Five Big Issues For The New Congress
The GOP already demonstrated its renewed interest in this issue late last year, by pursuing legislation to welcome high-skilled immigrants, as well as their own version of the DREAM Act -- called the ACHIEVE Act -- that would give permanent residency to certain undocumented youths. Additionally, a group of bipartisan senators has already reportedly started meeting behind closed doors to discuss immigration legislation.
3. Gun control
Gun control may not have been a priority this year had it not been for the tragic mass shooting at Sandy Hook Elementary School in Newtown, Conn., last month.
"I will use all the powers of this office to help advance efforts aimed at preventing more tragedies like this," Mr. Obama said in a news conference after the shooting. "We won't prevent them all, but that can't be an excuse not to try."
The president tasked Vice President Joe Biden with leading a task force that will produce a plan to reduce gun violence. The White House has said Mr. Obama would support an assault weapons ban, stricter background-check requirements and a ban on high-capacity ammunition clips.
Democrats in this new Congress have already produced legislation to ban high-capacity ammunition clips, winning the support of some moderate Democrats. Even some Republicans have suggested they could get behind the bill. Mr. Obama has reached out to at least one lawmaker, moderate Democratic Sen. Joe Manchin of West Virginia, who switched his position on gun control in the wake of the Sandy Hook shooting. The White House said the president was "heartened" by the evolving attitudes in Congress.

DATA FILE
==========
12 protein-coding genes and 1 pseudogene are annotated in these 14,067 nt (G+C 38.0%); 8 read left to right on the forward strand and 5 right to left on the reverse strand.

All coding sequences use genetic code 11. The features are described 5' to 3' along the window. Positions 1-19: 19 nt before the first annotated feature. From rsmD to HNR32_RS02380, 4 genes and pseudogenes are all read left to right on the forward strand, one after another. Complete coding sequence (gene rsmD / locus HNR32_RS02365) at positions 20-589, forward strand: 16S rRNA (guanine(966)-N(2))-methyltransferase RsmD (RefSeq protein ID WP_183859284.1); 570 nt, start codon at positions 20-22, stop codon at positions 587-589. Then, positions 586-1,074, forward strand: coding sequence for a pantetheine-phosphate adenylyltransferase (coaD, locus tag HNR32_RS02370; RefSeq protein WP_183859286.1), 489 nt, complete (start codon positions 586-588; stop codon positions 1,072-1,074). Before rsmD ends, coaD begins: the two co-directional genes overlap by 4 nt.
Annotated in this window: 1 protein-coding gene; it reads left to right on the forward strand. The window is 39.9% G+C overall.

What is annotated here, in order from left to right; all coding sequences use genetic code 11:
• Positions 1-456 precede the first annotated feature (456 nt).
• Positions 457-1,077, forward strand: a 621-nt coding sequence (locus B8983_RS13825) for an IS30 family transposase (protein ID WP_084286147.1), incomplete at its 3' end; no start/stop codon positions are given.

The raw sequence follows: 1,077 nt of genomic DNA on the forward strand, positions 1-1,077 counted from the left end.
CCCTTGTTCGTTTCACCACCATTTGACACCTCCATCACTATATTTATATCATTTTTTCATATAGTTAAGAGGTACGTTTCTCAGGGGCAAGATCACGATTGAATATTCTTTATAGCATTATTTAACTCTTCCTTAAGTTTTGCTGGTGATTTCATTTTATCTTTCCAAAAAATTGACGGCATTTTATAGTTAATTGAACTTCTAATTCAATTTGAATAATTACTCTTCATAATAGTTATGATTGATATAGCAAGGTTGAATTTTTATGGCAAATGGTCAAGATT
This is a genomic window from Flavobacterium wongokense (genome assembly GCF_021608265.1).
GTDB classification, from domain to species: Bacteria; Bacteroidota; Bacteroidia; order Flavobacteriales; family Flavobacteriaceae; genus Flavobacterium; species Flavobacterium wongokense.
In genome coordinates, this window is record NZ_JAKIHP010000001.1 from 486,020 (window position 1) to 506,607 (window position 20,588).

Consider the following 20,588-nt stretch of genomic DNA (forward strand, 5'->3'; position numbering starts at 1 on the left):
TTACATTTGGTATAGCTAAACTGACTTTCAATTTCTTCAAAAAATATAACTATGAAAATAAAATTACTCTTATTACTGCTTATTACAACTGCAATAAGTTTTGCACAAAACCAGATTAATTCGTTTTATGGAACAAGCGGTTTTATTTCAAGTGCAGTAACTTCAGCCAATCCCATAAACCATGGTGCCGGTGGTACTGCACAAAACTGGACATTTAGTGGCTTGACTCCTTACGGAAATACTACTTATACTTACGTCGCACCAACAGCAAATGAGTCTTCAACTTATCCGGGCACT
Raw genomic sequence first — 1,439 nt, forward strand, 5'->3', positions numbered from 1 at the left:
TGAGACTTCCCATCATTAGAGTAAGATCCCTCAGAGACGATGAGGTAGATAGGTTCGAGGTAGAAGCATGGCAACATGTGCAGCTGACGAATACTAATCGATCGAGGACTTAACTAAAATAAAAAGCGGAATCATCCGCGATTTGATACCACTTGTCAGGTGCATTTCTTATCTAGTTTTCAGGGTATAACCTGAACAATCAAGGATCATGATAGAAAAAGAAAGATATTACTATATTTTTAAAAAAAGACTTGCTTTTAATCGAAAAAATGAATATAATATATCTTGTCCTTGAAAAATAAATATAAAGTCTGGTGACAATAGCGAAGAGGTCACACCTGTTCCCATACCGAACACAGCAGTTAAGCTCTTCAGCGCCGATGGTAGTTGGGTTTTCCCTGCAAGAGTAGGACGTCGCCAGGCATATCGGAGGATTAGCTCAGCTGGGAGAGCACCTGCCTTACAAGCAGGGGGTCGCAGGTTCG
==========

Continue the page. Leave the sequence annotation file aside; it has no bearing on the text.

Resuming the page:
A CBS News poll conducted in the days following the Newtown shooting showed that the public is also ready a new look at gun laws: support for stricter gun control reached a 10-year high, and up 18 points from the spring of 2012.
Democrats sound hopeful about the likelihood of passing stricter gun control measures, with Sen. Chuck Schumer, D-N.Y., remarking on CBS' Face the Nation, "We could be at a tipping point...where we might actually get something done."
The National Rifle Association, however, has made clear it will continue to oppose a ban on semiautomatic weapons and will push its own agenda.
Along with economic issues and immigration, Mr. Obama has signified that energy and climate change will be one of his second-term priorities.
"The temperature around the globe is increasing," Mr. Obama said in his first press conference after winning re-election. "I am a firm believer that climate change is real, that it is impacted by human behavior and carbon emissions, and as a consequence, I think we have an obligation to do something about it."
Still, the president readily acknowledged that there's little political will or public appetite for significant steps to reform the nation's energy policies or reduce climate change.